Can British wine grapes resolve a global warming question?
By Dennis T. Avery
British wine grapes are suddenly in the midst of the global warming controversy.
Historic records tell us that Britain grew wine grapes 2000 years ago during the Roman Warming, and 1000 years ago during the Medieval Warming. Since 1300, however, Britain has been too cold for wine grapes. The debate: Is human-induced warming boosting British temperatures to "unnatural" levels, or is the gradual warming a repeat of previous cycles?
The website English-wine.com says there are more than 400 vineyards in Britain today, and ". . . the good news about English wine [is] how good, even superb, it can be."
It certainly sounds like Britain has gotten warmer recently, but why? The same web site has a "History" section, which reveals:
The same web site also says:
The web site RealClimate, though it believes fervently in man-made global warming, accurately laid out the last 1000 years of British wine-making on July 12, 2006:
So, British wine-making thrived during the Medieval Warming, failed during the Little Ice Age (1300 to 1850), and began to make a comeback in the 1950s, after major world temperature surges between 1850–70 and 1920–40. The uncertain quality of today's British wine grapes indicates that Britain still isn't as warm now as during the Roman and Medieval Warmings.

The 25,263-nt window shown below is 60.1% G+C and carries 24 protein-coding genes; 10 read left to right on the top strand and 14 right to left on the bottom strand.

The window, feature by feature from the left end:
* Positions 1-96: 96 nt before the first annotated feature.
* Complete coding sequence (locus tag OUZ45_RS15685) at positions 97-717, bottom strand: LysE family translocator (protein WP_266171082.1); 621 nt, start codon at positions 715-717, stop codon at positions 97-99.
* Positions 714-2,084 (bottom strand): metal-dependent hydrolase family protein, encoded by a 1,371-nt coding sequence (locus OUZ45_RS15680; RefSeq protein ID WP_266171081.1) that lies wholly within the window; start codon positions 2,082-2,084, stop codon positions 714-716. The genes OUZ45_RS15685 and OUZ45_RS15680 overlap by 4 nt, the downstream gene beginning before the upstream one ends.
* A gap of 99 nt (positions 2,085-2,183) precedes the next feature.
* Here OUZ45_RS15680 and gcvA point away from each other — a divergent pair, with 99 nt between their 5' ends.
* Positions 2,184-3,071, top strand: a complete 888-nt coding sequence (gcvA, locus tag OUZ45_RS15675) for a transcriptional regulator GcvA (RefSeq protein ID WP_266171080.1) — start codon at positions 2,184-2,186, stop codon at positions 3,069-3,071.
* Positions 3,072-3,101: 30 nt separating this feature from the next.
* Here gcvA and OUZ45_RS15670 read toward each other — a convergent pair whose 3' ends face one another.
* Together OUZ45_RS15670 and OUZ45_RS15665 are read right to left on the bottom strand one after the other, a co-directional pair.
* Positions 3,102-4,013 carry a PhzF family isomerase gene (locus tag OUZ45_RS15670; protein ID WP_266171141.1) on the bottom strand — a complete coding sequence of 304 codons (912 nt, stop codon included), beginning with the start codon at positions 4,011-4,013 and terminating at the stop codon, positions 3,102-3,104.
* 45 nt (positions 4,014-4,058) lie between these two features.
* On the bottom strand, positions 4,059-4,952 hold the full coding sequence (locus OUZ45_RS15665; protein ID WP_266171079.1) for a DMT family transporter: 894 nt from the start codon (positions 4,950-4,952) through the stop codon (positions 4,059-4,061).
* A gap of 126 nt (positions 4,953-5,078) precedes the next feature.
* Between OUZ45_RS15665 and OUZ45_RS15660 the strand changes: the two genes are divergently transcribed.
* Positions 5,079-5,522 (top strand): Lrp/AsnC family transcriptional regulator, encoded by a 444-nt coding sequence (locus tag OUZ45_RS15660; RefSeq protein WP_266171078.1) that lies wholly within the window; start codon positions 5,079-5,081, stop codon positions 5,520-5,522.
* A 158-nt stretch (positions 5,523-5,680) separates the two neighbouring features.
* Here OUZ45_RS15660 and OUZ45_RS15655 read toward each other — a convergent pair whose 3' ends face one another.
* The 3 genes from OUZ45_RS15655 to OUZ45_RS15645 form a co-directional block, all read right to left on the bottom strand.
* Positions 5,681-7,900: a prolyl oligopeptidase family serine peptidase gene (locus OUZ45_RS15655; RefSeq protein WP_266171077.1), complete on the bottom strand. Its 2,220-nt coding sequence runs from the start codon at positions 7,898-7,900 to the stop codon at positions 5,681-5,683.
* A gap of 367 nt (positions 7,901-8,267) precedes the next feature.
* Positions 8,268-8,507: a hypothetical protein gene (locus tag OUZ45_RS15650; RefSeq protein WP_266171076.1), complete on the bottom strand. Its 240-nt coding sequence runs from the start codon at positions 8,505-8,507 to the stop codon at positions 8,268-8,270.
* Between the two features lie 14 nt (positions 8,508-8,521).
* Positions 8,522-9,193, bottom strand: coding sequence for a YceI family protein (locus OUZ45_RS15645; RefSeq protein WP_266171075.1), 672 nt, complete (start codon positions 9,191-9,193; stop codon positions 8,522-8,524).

This argues that we're in a long, natural climate cycle. So does the fact that more than 70 percent of the planet's recent warming occurred before 1940, and thus before humans emitted much CO2. Ice cores and seabed sediments show the 1500-year cycle extending back 900,000 years, and carbon 14 isotopes say it's linked to variations in the sun's irradiance.
British wine-growers are likely to have several more moderately warmer centuries in which to prosper. And wine-lovers will have more-pleasant weather in which to enjoy the wines than they did during the cold, cloudy and stormy Little Ice Age. A reduction in fossil fuel use might be a good strategy for the future, but apparently would have little impact on earth's climate.
Dennis T. Avery was a senior policy analyst for the U.S. State Department, where he won the National Intelligence Medal of Achievement. He is the co-author, with atmospheric physicist Fred Singer, of the book Unstoppable Global Warming—Every 1500 Years, available from Rowman & Littlefield. Readers may write him at the Center for Global Food Issues, Post Office Box 202, Churchville, VA 24421.